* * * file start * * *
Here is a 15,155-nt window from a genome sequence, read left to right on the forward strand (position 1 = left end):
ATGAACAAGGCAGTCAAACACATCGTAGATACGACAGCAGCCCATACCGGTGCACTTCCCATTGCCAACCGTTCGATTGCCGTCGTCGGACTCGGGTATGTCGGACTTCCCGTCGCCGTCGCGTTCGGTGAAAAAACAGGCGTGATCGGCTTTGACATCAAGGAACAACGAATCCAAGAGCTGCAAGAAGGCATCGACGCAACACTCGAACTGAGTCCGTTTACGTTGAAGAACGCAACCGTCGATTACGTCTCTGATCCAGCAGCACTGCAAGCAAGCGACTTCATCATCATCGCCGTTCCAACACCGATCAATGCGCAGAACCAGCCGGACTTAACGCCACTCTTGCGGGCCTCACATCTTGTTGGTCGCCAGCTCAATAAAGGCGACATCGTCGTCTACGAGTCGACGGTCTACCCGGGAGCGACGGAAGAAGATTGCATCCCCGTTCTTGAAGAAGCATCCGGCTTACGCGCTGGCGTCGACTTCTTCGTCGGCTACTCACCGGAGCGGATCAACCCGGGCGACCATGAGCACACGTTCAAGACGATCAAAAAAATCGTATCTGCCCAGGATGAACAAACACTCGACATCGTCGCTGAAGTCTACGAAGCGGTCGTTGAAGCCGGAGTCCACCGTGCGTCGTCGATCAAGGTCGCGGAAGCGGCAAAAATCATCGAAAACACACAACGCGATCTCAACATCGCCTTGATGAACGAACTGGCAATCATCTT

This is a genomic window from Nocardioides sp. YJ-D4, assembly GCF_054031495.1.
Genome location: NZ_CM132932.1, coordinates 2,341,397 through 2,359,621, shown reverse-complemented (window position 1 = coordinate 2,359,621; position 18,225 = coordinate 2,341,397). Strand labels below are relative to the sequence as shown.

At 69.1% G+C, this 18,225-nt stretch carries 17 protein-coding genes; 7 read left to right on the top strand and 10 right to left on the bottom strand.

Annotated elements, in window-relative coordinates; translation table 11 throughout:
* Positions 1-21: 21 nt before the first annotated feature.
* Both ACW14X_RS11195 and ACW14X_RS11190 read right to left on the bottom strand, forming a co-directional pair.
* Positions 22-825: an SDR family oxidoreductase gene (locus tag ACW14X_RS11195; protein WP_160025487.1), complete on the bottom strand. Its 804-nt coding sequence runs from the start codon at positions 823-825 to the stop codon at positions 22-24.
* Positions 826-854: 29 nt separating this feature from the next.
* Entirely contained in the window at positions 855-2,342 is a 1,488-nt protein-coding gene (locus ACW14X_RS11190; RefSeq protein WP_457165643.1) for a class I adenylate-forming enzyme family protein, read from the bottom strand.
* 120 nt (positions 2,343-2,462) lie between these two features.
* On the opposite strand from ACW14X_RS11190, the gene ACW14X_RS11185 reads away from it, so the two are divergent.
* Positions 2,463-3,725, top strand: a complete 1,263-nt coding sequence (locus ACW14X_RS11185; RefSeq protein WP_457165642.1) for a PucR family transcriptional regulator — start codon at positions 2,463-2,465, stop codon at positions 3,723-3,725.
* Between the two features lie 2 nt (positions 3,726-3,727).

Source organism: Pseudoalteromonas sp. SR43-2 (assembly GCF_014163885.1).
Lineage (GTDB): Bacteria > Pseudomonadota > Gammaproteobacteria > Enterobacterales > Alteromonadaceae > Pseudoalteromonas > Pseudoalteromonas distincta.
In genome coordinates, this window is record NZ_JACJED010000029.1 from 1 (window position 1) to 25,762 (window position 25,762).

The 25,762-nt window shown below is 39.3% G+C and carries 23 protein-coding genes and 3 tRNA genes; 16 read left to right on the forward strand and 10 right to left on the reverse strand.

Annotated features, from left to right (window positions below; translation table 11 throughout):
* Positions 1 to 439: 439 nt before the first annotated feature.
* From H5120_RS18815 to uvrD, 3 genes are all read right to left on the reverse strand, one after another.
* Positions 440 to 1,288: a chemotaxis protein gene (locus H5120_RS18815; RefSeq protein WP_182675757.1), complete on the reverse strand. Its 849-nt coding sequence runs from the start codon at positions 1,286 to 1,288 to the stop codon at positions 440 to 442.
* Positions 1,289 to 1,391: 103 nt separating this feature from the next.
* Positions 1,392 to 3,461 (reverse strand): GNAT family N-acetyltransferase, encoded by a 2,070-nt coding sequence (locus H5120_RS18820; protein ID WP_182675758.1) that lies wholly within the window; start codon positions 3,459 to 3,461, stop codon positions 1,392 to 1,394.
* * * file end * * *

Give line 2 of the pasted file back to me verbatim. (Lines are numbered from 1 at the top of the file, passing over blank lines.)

ATGAACAAGGCAGTCAAACACATCGTAGATACGACAGCAGCCCATACCGGTGCACTTCCCATTGCCAACCGTTCGATTGCCGTCGTCGGACTCGGGTATGTCGGACTTCCCGTCGCCGTCGCGTTCGGTGAAAAAACAGGCGTGATCGGCTTTGACATCAAGGAACAACGAATCCAAGAGCTGCAAGAAGGCATCGACGCAACACTCGAACTGAGTCCGTTTACGTTGAAGAACGCAACCGTCGATTACGTCTCTGATCCAGCAGCACTGCAAGCAAGCGACTTCATCATCATCGCCGTTCCAACACCGATCAATGCGCAGAACCAGCCGGACTTAACGCCACTCTTGCGGGCCTCACATCTTGTTGGTCGCCAGCTCAATAAAGGCGACATCGTCGTCTACGAGTCGACGGTCTACCCGGGAGCGACGGAAGAAGATTGCATCCCCGTTCTTGAAGAAGCATCCGGCTTACGCGCTGGCGTCGACTTCTTCGTCGGCTACTCACCGGAGCGGATCAACCCGGGCGACCATGAGCACACGTTCAAGACGATCAAAAAAATCGTATCTGCCCAGGATGAACAAACACTCGACATCGTCGCTGAAGTCTACGAAGCGGTCGTTGAAGCCGGAGTCCACCGTGCGTCGTCGATCAAGGTCGCGGAAGCGGCAAAAATCATCGAAAACACACAACGCGATCTCAACATCGCCTTGATGAACGAACTGGCAATCATCTT